WHEN A WRITER is as concerned with ideology as John Berger has been in his art criticism (and, to a lesser degree, in his filmscripts, Jonah Who Will Be 25 in the Year 2000 and La Salamandry, and a novel, G), naturally one worries that his fiction may have on its surface an irritating didactic glare. In Pig Earth one immediately sees down into lovely, lingering details:

"Lloyse, Arthaud's wife, was killed by a boulder which fell from the rockface. They were both asleep in their bed. Where the boulder first hit the earth, it made a hole big enough to bury a horse in. Nevertheless the boulder continued to roll down the slope. Slowly. When it reached the house, it didn't crash right through it. It just broke down one wall and crushed half the bed. Lloyse was killed outright and Arthaud woke up, unhurt, beside the boulder."

Or, "Miserably and terribly during the next five minutes one of his blue eyes turned entirely red, blood red, and he never saw out of it again. Nor did he ever recover from the shock of losing his eye. He believed himself repulsively disfigured . . . . Glass eyes were not easy to find. One day a friend drove by cart to A . . . and there in a barber's shop he found a whole bottle of them. 'Give me the bluest you have,' said the friend. Pepe's father would not wear it. Instead, Pepe8 who was the youngest of three sons and his father's favorite, had to walk in front of him whenever he went out, to warn those they met not to look into his father's eyes."

I hope these startling examples of Berger's story-telling will lure readers to Pig Earth , a collection of short fiction, poetry and essays (the first volume of a planned trilogy) in which Berger evokes with remarkable economy a peasant world world as resilent to history, as sensual and as unpredictable as the village of Macondo built so lavishly by Garcia Marquez in One Hundred Years of Solitude.

Berger, an Englishman, lives in a peasant village in France. He is, of course, both a subject and teller of village gossip. His identity -- outsider and writer -- places him in a unique position to serve as a witness, a verifier, of this gossip, which "in fact, is close, oral, daily history" that helps the villae define itself. To Berger, the sum of generations of gossip, tales and legends in a peasant village is a continuous communal portrait, in which "everybody is portrayed and everybody portrays," and on which the work never stops. "And one must remember," he writes in an introductory essay, "that the making of this . . . portrait is not vanity or a pastime: it is an organic part of the life of the village. Should it cease, the village would disintegrate. The stranger's contribution is small, but it is something essential." Yet why, beyond entertainment, should peasant tales concern the rest of us?

Berger supplies an answer in the book's concluding essay. It is not because the traditional peasant way of life should be idealized and preserved. Nor does Berger offer the peasant experience as a practical antidote to the "further consolidation of corporate capitalism in all its brutalism," even though this experience may be more valuable than "the continually reformed, disappointed, impatient progressive hope of an ultimate victory." No: Berger's peasant tales reflect a peasant suspicion of progress. A natural, intuitive outgrowth of their constant struggle to exist suspicion -- of a new tractor, of outsiders, of a change in the cycle of work -- forms the first and only line of peasant defense against "progress" they see will separate them from their land, relegate them to the futureless substratum of the urban poor. Berger contends that, by eliminating the peasantry, and with them their tales and suspicious, capitalism (or Stalinist collectivization) threatens to destroy an irreplacable part of human history. Loss of the peasantry's enduring wisdom of the earth will diminish the ability of all of us to resist progress' next false step.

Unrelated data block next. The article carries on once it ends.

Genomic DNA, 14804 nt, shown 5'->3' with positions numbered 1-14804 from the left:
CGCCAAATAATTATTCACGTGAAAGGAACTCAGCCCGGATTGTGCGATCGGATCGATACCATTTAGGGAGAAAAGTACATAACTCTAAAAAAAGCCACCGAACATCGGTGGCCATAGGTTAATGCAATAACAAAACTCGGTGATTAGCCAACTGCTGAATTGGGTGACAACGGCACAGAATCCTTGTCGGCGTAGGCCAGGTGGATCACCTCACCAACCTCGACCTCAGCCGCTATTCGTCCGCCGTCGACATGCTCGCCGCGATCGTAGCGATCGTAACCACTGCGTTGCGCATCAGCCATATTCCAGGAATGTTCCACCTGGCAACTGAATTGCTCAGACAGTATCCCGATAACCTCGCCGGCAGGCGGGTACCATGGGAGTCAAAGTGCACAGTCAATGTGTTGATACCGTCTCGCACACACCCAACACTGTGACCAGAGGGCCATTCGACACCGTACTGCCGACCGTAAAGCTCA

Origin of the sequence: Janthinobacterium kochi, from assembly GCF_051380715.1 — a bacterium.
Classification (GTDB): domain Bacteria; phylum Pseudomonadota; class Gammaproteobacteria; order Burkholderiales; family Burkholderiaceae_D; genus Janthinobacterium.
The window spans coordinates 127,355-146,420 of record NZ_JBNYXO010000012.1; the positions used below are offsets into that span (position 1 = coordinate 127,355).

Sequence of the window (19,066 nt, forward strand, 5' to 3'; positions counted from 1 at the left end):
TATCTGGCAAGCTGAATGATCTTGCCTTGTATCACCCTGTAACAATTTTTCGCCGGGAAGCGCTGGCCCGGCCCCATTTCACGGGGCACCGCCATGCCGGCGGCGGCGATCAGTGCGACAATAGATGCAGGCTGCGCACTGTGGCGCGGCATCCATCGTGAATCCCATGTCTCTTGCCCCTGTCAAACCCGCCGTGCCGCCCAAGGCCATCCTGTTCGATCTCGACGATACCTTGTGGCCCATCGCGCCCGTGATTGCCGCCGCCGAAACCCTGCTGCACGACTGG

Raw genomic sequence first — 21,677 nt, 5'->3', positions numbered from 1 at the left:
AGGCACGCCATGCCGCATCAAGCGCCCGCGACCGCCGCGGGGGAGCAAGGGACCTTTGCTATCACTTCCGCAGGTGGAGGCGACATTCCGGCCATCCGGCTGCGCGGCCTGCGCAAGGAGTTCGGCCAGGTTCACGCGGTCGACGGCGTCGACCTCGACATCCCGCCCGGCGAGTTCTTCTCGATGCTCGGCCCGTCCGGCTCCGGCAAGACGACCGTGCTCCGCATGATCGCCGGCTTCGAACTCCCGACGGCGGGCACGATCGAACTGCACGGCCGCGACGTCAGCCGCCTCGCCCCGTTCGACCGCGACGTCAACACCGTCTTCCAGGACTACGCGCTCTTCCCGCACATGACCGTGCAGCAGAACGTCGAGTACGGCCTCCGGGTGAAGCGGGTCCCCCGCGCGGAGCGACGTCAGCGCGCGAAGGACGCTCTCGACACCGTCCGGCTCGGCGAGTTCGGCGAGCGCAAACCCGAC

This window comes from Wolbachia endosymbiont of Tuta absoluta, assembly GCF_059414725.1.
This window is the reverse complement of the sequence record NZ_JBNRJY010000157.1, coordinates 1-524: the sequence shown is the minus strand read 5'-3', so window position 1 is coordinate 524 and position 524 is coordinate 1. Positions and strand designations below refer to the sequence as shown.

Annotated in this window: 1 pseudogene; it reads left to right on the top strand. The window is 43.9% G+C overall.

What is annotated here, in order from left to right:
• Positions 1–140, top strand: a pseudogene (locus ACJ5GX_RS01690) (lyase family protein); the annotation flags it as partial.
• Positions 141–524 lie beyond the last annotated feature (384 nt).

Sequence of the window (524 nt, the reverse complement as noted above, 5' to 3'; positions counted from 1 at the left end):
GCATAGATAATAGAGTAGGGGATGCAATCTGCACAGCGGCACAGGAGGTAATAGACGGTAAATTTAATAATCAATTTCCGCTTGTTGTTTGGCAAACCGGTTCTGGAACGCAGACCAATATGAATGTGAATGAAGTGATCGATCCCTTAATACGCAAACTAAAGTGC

An essayist of less integrity or an artist of lower rank might have been tempted to force moral on enchantment, leaving us with the dull headache of a parable. In Pig Earth we have the double rarity of a fine work of art and an author's fearlessly intelligent explanation of why he created it.

Art in a broad sense is the subject of the essays collected in About Looking. Here Berger examines both obscure works and masterpieces, for he is less concerned with fixing artistic merit ("an essentially diletitante process") than he is with the experience of the artist, and with the phenomena of viewing art and criticizing it. His essays are short, eminently readable, pleasantly free of the crutches and plastercasts of jargon one often finds in art criticism. He has a fine eye for detail and delights in provocative interpretation.

For example: Berger was haunted by the confusion of foreground and background in Woodcutter in the Forest , a painting by Turkish artist Seker Ahmet Pasa (1841-1907). Berger points out the academic mistakes of perspective in the work, but to him the mistakes make the painting "accord to the experience of forest." The viewer is both making his way through and seeing himself engolfed by the forest. He claims the techniques Seker Ahmet learned in his studies at the Louvre would have led him to paint the forest as merely a scene, something the woodcutter was in front of, as is the case with the famous, nostalgic oils of Millet, the subject of Berger's preceding essay. For some reason -- personal background, influences of Turkish art? -- Seker Ahmet painted the forest "as a presence that was so pressing that he could not, as he had learnt to do in Paris, maintain his distance from it." The painting thus illustrates that "there are truths which can only uncovered . . . in the folds between cultures and epochs."